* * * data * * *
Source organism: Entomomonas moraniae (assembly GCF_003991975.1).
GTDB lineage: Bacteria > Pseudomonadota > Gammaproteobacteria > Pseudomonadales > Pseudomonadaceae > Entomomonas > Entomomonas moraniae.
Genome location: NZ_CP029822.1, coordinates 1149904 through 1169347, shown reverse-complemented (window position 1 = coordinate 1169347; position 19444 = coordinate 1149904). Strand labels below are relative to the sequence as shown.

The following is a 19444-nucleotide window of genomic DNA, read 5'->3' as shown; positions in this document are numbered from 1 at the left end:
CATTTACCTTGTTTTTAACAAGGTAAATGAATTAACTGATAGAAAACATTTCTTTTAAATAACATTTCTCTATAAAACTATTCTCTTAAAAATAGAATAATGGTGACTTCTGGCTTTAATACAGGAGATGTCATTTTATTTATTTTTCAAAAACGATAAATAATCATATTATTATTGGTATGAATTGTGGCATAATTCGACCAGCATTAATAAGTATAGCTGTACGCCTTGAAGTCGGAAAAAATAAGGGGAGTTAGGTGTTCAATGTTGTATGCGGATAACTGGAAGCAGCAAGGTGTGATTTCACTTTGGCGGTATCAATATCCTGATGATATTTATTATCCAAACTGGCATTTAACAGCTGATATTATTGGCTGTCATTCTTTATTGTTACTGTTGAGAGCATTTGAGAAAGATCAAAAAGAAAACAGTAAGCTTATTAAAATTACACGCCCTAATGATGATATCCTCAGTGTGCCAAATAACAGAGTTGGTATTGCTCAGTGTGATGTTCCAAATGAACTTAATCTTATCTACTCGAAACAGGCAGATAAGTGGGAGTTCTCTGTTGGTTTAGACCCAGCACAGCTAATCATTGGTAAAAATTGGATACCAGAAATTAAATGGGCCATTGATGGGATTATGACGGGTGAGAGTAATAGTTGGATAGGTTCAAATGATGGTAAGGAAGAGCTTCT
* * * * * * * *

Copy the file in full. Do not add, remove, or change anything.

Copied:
Source organism: Entomomonas moraniae (assembly GCF_003991975.1).
GTDB lineage: Bacteria > Pseudomonadota > Gammaproteobacteria > Pseudomonadales > Pseudomonadaceae > Entomomonas > Entomomonas moraniae.
Genome location: NZ_CP029822.1, coordinates 1149904 through 1169347, shown reverse-complemented (window position 1 = coordinate 1169347; position 19444 = coordinate 1149904). Strand labels below are relative to the sequence as shown.

The following is a 19444-nucleotide window of genomic DNA, read 5'->3' as shown; positions in this document are numbered from 1 at the left end:
CATTTACCTTGTTTTTAACAAGGTAAATGAATTAACTGATAGAAAACATTTCTTTTAAATAACATTTCTCTATAAAACTATTCTCTTAAAAATAGAATAATGGTGACTTCTGGCTTTAATACAGGAGATGTCATTTTATTTATTTTTCAAAAACGATAAATAATCATATTATTATTGGTATGAATTGTGGCATAATTCGACCAGCATTAATAAGTATAGCTGTACGCCTTGAAGTCGGAAAAAATAAGGGGAGTTAGGTGTTCAATGTTGTATGCGGATAACTGGAAGCAGCAAGGTGTGATTTCACTTTGGCGGTATCAATATCCTGATGATATTTATTATCCAAACTGGCATTTAACAGCTGATATTATTGGCTGTCATTCTTTATTGTTACTGTTGAGAGCATTTGAGAAAGATCAAAAAGAAAACAGTAAGCTTATTAAAATTACACGCCCTAATGATGATATCCTCAGTGTGCCAAATAACAGAGTTGGTATTGCTCAGTGTGATGTTCCAAATGAACTTAATCTTATCTACTCGAAACAGGCAGATAAGTGGGAGTTCTCTGTTGGTTTAGACCCAGCACAGCTAATCATTGGTAAAAATTGGATACCAGAAATTAAATGGGCCATTGATGGGATTATGACGGGTGAGAGTAATAGTTGGATAGGTTCAAATGATGGTAAGGAAGAGCTTCT